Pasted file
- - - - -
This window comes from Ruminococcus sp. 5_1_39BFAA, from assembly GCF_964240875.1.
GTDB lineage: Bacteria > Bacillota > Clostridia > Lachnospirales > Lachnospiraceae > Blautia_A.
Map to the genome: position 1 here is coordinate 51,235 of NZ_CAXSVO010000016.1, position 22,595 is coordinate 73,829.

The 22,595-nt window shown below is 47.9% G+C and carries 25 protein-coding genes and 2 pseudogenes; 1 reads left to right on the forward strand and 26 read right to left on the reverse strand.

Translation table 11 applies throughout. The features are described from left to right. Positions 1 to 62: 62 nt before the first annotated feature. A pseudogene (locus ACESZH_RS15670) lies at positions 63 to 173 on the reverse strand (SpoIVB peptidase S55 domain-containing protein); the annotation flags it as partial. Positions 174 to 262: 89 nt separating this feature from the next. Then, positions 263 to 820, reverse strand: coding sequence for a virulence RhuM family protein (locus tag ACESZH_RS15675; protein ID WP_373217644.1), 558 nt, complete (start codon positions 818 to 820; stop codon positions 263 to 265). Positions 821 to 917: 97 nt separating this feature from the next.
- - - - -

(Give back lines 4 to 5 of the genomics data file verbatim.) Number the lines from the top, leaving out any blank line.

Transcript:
The 22,595-nt window shown below is 47.9% G+C and carries 25 protein-coding genes and 2 pseudogenes; 1 reads left to right on the forward strand and 26 read right to left on the reverse strand.

Translation table 11 applies throughout. The features are described from left to right. Positions 1 to 62: 62 nt before the first annotated feature. A pseudogene (locus ACESZH_RS15670) lies at positions 63 to 173 on the reverse strand (SpoIVB peptidase S55 domain-containing protein); the annotation flags it as partial. Positions 174 to 262: 89 nt separating this feature from the next. Then, positions 263 to 820, reverse strand: coding sequence for a virulence RhuM family protein (locus tag ACESZH_RS15675; protein ID WP_373217644.1), 558 nt, complete (start codon positions 818 to 820; stop codon positions 263 to 265). Positions 821 to 917: 97 nt separating this feature from the next.